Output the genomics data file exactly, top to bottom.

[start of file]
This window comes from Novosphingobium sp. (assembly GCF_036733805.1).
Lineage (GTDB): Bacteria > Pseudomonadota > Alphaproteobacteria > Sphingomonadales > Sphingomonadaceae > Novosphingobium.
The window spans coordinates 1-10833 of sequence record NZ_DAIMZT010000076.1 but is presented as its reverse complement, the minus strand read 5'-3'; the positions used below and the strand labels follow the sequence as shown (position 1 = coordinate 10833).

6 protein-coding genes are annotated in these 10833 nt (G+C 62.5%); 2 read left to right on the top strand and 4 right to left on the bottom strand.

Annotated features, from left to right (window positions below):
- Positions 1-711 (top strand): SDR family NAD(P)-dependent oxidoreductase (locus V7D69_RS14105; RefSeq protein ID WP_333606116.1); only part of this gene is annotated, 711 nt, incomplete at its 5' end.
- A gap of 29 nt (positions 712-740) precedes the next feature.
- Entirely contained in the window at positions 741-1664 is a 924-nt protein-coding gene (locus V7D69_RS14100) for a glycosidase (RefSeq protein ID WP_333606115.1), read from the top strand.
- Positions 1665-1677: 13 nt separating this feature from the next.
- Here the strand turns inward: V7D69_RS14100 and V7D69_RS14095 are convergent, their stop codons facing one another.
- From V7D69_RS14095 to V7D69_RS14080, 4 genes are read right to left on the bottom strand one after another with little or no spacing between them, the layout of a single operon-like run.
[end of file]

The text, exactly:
This window comes from Novosphingobium sp. (assembly GCF_036733805.1).
Lineage (GTDB): Bacteria > Pseudomonadota > Alphaproteobacteria > Sphingomonadales > Sphingomonadaceae > Novosphingobium.
The window spans coordinates 1-10833 of sequence record NZ_DAIMZT010000076.1 but is presented as its reverse complement, the minus strand read 5'-3'; the positions used below and the strand labels follow the sequence as shown (position 1 = coordinate 10833).

6 protein-coding genes are annotated in these 10833 nt (G+C 62.5%); 2 read left to right on the top strand and 4 right to left on the bottom strand.

Annotated features, from left to right (window positions below):
- Positions 1-711 (top strand): SDR family NAD(P)-dependent oxidoreductase (locus V7D69_RS14105; RefSeq protein ID WP_333606116.1); only part of this gene is annotated, 711 nt, incomplete at its 5' end.
- A gap of 29 nt (positions 712-740) precedes the next feature.
- Entirely contained in the window at positions 741-1664 is a 924-nt protein-coding gene (locus V7D69_RS14100) for a glycosidase (RefSeq protein ID WP_333606115.1), read from the top strand.
- Positions 1665-1677: 13 nt separating this feature from the next.
- Here the strand turns inward: V7D69_RS14100 and V7D69_RS14095 are convergent, their stop codons facing one another.
- From V7D69_RS14095 to V7D69_RS14080, 4 genes are read right to left on the bottom strand one after another with little or no spacing between them, the layout of a single operon-like run.